The subcommittees on recruitment and retention are focusing on identifying and disseminating best practices in these areas in both the child welfare and business arenas. The public policy subcommittee is analyzing federal and state policies relevant to workforce issues, pinpointing promising regulatory and legislative initiatives, advocating for adequate fiscal resources to enhance salaries and training programs for child welfare staff, and briefing state and federal legislators about the field's workforce needs and potential remedies. Finally, the public education subcommittee is developing a national media campaign to promote the value and rewards of work in the child welfare field.
Finding the Best and Keeping Them
The recruitment and retention subcommittees have begun searching for best practices in these areas, examining major writings on human resources and organizational development from professional journals, government publications, conference and other public presentations, and the Internet. The initial emphasis has been on retention issues for several reasons.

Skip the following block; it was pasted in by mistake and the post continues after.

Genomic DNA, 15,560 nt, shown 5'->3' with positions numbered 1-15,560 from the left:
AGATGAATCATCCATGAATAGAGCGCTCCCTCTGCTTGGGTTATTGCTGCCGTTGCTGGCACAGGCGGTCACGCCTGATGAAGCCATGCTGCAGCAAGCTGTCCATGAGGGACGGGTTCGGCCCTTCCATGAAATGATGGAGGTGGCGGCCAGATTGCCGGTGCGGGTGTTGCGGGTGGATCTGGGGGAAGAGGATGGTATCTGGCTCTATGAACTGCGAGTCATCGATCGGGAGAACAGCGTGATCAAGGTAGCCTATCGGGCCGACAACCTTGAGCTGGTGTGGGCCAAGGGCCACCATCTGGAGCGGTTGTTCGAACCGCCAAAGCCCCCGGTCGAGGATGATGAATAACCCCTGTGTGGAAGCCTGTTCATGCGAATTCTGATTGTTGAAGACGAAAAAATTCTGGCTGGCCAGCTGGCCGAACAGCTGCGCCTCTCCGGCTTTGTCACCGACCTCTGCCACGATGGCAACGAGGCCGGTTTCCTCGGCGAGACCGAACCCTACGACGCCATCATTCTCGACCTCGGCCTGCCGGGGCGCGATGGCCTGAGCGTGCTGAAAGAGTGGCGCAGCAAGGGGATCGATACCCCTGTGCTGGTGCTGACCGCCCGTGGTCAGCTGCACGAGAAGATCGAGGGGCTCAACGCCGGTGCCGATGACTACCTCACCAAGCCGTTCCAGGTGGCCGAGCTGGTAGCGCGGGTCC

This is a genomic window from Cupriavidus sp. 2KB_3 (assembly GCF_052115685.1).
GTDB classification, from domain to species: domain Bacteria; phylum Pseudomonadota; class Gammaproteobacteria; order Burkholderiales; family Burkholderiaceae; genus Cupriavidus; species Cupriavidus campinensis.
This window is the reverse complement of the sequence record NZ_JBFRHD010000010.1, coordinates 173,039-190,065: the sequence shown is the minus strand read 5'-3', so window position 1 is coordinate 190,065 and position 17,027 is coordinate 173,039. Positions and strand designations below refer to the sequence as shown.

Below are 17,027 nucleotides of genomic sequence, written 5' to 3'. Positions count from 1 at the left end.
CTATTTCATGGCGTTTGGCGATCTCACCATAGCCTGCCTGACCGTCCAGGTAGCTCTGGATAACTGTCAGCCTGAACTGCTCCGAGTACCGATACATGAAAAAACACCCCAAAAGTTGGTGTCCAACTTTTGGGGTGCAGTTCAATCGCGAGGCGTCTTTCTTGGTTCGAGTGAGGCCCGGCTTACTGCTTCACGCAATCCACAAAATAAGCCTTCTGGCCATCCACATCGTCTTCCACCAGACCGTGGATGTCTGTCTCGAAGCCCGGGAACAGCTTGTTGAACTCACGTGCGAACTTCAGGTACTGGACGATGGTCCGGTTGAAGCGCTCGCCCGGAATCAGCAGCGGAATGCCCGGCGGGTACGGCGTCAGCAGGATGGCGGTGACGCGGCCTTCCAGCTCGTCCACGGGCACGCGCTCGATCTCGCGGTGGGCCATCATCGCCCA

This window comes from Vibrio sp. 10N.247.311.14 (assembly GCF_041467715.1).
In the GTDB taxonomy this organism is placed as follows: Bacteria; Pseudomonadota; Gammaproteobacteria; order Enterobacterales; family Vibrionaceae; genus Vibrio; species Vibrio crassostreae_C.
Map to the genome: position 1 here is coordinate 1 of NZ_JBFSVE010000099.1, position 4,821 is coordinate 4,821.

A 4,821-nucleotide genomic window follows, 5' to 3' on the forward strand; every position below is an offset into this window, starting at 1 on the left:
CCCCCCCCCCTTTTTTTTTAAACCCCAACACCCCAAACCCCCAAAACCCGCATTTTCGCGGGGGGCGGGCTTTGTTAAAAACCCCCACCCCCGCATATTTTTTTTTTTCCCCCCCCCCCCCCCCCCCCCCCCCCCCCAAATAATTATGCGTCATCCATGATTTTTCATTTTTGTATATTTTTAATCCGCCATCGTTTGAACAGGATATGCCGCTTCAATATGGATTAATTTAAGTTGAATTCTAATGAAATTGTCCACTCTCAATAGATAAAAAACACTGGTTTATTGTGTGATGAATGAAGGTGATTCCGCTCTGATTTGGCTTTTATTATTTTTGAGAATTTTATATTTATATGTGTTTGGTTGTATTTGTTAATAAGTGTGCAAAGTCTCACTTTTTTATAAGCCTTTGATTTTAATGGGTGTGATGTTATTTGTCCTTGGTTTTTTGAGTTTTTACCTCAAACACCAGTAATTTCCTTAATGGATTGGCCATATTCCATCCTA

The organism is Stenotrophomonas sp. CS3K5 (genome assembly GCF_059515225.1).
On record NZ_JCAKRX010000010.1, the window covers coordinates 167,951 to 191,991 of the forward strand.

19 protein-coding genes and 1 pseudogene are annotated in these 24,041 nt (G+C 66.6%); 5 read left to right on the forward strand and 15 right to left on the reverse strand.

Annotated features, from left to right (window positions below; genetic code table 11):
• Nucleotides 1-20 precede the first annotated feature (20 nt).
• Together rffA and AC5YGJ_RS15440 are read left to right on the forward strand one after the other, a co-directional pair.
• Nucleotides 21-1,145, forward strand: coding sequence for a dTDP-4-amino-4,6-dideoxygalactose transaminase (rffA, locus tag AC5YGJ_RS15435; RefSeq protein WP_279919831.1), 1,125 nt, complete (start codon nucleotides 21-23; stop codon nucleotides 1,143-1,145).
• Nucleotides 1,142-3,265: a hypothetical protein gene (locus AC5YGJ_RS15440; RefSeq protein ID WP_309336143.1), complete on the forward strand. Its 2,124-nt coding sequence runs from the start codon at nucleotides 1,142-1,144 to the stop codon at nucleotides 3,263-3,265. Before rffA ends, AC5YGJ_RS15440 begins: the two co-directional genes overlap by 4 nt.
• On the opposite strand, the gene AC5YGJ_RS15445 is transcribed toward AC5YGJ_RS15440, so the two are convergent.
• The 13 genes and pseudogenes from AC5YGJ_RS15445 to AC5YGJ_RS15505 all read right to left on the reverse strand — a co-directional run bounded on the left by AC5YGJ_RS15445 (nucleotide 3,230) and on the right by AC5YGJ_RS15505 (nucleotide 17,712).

No amount of recruitment success will solve the field's workforce issues if agencies can't retain the workers they hire. Further, many of the factors that impact an agency's ability to retain employees are related to the agency's organizational climate and the way it operates, issues the agency can target directly. This contrasts somewhat with recruitment issues, which can be influenced by many economic factors outside the agency's control. Finally, agencies that create positive, productive working environments develop reputations that greatly enhance their ability to recruit new employees.
Although the subcommittees' search for best practices is far from complete, five interrelated themes consistently appear in the literature as characteristic of organizations that have been successful in recruiting and retaining a skilled, motivated workforce: